STATE OF NEW YORK
                          OFFICE OF RENT ADMINISTRATION
                                   GERTZ PLAZA
                             92-31 UNION HALL STREET
                             JAMAICA, NEW YORK 11433

      APPEAL OF                              DOCKET NO. EB510244RO

                                          :  DISTRICT RENT OFFICE
           Mark Greenberg Real Estate        DOCKET NO. BC510345R
                                             TENANT: Leslie Rinehardt/
                                                     Aleta Jewell

                            PETITIONER    : 


      On February 22, 1990, the above-named petitioner-owner filed a Petition 
      for Administrative Review against an order issued on January 18, 1990, 
      by a Rent Administrator concerning the housing accommodations known as  
      250 West 78th Street, New York, New York, Apartment No. 5AF, wherein the 
      Rent Administrator determined that the owner had overcharged the tenant.

      The Administrative Appeal is being determined pursuant to the provisions 
      of Section 2522.4 of the Rent Stabilization Code.

      The issue herein is whether the Rent Administrator's order was 

      The Commissioner has reviewed all of the evidence in the record and has 
      carefully considered that portion of the record relevant to the issue 
      raised by the administrative appeal.  

      The tenant originally commenced this proceeding by filing a complaint of 
      rent overcharge.  The owner was served with a copy of the complaint and 
      was directed to submit a complete rental history.  The owner was advised 
      that if it claimed a rent increase for the installation of new 
      equipment, it was required to submit invoice(s) showing the cost and 
      date of installation.  

      The owner submitted the complete lease history to the Administrator.  
      Included therein were claims for the installation of new equipment in 
      the kitchen, as well as a claim for $1800.00 for the "renovation" of the 

      In the order, the Rent Administrator established the legal regulated 
      rent, and determined total overcharges of $54,142.82 including treble 


      damages on overcharges collected on and after April 1, 1984.  The order 
      granted rent increases for new equipment totalling $1,155.69.

      In its petition, the owner protests the Administrator's rejection of the 
      claim for the fireplace, contending that the work constituted the 
      "installation of a brand new wood burning fireplace. . . where none 
      existed before."  It further contends that the fireplace is a "unique 
      feature" of the apartment, such as is present in only one other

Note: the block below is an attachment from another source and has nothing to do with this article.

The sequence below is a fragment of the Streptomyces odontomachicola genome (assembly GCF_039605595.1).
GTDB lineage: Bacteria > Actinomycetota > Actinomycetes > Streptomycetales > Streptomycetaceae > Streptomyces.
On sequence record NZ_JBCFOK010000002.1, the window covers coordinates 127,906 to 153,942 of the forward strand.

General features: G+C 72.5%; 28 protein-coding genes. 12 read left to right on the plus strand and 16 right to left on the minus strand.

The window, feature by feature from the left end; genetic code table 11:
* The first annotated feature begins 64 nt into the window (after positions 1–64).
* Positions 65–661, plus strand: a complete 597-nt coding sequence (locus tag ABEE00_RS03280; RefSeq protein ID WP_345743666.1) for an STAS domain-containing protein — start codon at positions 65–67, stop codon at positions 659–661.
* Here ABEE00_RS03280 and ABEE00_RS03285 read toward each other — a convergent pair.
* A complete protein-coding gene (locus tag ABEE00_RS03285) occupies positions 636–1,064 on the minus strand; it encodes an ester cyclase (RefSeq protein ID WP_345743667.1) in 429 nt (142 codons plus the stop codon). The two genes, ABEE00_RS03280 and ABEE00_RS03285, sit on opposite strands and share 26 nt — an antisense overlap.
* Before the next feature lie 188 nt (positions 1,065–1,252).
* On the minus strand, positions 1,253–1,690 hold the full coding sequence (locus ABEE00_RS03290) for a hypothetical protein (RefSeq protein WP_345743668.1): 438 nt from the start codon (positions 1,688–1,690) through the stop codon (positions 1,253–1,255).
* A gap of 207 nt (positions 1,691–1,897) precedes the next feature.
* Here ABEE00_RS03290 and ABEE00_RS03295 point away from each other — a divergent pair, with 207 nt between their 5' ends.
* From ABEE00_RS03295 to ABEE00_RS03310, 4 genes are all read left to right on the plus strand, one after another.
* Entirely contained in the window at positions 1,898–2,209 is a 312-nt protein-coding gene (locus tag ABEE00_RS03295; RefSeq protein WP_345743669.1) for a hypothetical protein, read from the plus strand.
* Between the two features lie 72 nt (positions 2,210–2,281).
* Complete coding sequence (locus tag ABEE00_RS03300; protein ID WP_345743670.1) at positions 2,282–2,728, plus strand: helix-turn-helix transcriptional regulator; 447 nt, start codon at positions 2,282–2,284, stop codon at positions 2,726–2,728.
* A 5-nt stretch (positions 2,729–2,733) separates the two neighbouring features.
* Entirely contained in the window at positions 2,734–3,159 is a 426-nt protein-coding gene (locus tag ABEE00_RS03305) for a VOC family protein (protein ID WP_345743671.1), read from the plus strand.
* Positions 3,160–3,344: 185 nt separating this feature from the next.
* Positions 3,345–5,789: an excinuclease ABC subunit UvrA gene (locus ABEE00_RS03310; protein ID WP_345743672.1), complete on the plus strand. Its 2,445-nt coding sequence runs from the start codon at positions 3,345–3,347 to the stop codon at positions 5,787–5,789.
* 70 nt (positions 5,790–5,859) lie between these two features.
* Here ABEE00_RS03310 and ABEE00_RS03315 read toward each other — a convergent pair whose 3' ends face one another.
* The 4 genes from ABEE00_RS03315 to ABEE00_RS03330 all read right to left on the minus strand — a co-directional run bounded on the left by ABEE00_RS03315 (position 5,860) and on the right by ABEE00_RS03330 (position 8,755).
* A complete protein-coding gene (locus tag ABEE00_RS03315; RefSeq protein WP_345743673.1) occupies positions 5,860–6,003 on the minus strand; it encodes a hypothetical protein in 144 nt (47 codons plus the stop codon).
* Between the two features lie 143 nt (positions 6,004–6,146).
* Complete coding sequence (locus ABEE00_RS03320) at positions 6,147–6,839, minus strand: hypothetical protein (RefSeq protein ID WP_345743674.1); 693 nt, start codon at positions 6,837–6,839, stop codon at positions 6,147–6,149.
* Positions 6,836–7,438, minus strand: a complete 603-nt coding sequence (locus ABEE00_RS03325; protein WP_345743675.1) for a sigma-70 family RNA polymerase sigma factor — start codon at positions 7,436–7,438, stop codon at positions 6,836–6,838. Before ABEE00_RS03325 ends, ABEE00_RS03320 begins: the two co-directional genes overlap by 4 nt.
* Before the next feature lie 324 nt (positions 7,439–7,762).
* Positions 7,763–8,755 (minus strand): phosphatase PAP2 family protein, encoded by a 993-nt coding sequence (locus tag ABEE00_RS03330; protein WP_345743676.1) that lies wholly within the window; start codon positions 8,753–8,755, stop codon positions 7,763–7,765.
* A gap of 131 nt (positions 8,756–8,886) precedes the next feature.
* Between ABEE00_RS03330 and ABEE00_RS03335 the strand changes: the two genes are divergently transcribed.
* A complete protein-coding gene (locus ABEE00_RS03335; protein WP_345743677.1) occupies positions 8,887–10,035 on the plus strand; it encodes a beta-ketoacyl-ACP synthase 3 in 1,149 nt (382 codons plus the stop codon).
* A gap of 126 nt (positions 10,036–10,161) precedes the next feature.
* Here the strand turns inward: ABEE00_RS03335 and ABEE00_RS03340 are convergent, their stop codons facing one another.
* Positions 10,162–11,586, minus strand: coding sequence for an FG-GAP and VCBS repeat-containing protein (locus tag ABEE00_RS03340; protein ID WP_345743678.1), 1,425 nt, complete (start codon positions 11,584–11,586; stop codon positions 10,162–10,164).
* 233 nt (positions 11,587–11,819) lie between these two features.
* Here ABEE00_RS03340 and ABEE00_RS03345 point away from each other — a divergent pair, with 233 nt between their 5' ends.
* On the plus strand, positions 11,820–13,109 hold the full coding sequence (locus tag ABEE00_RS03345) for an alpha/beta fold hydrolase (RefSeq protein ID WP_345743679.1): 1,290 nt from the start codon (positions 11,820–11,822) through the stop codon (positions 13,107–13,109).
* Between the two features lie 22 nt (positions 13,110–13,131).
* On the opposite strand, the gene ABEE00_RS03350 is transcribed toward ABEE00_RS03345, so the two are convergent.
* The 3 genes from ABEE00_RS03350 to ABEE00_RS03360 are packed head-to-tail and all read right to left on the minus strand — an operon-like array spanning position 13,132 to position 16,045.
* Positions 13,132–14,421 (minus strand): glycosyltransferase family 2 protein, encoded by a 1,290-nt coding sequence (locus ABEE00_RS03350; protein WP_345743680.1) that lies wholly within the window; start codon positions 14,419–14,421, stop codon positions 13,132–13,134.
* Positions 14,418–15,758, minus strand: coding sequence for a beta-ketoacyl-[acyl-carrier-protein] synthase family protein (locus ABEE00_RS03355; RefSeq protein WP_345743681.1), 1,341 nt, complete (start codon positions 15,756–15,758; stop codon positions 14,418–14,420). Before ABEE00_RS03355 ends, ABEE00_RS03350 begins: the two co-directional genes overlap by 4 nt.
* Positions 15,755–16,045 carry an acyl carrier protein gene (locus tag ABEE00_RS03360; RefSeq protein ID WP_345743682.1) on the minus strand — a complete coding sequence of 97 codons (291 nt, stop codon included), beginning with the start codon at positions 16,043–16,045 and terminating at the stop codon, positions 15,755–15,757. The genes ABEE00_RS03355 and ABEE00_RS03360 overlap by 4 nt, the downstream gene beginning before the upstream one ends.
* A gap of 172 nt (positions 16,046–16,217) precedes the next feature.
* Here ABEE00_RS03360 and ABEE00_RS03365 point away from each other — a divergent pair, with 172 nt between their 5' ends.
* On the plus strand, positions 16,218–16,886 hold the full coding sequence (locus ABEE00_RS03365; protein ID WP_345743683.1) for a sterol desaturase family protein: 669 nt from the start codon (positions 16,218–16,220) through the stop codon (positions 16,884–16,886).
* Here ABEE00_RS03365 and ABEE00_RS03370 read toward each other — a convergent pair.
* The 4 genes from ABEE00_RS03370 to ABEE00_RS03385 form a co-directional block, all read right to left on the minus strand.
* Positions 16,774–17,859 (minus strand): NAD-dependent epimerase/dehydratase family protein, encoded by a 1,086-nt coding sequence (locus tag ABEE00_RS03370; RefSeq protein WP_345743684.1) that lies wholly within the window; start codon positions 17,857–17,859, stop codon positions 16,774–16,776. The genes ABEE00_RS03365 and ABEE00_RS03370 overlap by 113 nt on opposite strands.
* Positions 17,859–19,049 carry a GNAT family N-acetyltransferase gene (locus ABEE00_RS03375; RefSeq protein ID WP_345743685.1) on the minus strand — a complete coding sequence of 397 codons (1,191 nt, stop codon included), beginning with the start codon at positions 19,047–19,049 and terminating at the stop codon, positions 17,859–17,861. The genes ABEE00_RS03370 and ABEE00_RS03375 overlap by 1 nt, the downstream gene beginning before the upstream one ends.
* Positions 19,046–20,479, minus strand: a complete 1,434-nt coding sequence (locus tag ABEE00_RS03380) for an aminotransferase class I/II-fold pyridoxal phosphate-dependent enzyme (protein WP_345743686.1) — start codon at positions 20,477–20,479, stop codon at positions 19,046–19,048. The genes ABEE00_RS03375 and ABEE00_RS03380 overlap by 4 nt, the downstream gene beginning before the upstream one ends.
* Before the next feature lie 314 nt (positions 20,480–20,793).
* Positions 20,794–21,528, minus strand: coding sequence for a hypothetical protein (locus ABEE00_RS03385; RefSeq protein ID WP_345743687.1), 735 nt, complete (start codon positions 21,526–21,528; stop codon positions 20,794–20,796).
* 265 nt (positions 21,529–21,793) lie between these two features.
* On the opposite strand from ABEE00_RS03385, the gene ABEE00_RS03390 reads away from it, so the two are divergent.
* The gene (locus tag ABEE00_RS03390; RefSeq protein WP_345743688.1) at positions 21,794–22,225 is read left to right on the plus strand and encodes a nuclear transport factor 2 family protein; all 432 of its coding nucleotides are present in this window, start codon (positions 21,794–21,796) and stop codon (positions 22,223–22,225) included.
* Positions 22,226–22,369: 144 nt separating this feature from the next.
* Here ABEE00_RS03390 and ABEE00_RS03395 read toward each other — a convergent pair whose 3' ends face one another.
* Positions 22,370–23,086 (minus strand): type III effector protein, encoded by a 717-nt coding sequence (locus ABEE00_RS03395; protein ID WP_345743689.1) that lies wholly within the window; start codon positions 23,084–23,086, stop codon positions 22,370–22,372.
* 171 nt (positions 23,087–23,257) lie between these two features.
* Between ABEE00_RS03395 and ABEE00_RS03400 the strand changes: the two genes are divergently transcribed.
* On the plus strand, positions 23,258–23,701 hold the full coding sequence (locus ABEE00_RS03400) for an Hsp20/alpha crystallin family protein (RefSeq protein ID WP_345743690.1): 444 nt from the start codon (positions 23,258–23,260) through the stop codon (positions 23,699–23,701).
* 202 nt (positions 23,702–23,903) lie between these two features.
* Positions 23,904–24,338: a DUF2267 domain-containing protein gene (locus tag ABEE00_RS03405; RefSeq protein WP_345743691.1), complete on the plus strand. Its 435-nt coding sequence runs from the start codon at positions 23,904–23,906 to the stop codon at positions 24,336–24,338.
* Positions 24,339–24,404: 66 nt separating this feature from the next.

apartment in the building, warranting an adjustment in the rent and that 
      DHCR has acknowledged such claims previously.  The owner also protests 
      the imposition of treble damages, and states that there is no evidence 
      that overcharges were willful.  The owner maintains that since the order 
      did not specify what evidence was used to determine willfulness the 
      owner is prevented from proving "by preponderance of the evidence" that 
      overcharges were not willful, thereby denying it a "reasonable 
      opportunity to be heard," as required under the Rent Stabilization Law.  
      The owner claims rather that it truly believed (and still does) that the 
      "substantial renovation" of the fireplace entitled it to a rent increase 
      and that it should not be penalized for what is at worst a mere mistake.

      The tenant's answer states that the invoice submitted by the owner 
      clearly shows that the renovation involved maintenance of an existing 
      fireplace, and not, as the owner claims in the petition, the 
      installation of a new one.  Furthermore, the tenant continues, since the 
      owner(s) are well established professionals, they were probably aware 
      that the work was only repairs and could not qualify for a rent 
      increase, which is why the overcharge should be seen as willful.

      In response to the tenant's answer, the owner contends that the work 
      described on the invoice was for more than just minimal repairs and 
      should be considered a complete renovation.  Even if the claim is 
      rejected, however, the owner feels that the work was substantial enough 
      to show that the owner only made an honest mistake in thinking that it 
      would qualify, and that the overcharge should not be considered willful.

      The Commissioner is of the opinion that the petition should be denied.

      Section 2522.4 of the Rent Stabilization Code provides, in part, that an 
      owner is entitled to a rent increase where there has been a substantial 
      increase of dwelling space or an increase in the services, or 
      installation of new equipment or improvements, or new furniture or 
      furnishings, provided in or to the tenant's housing accommodation.  An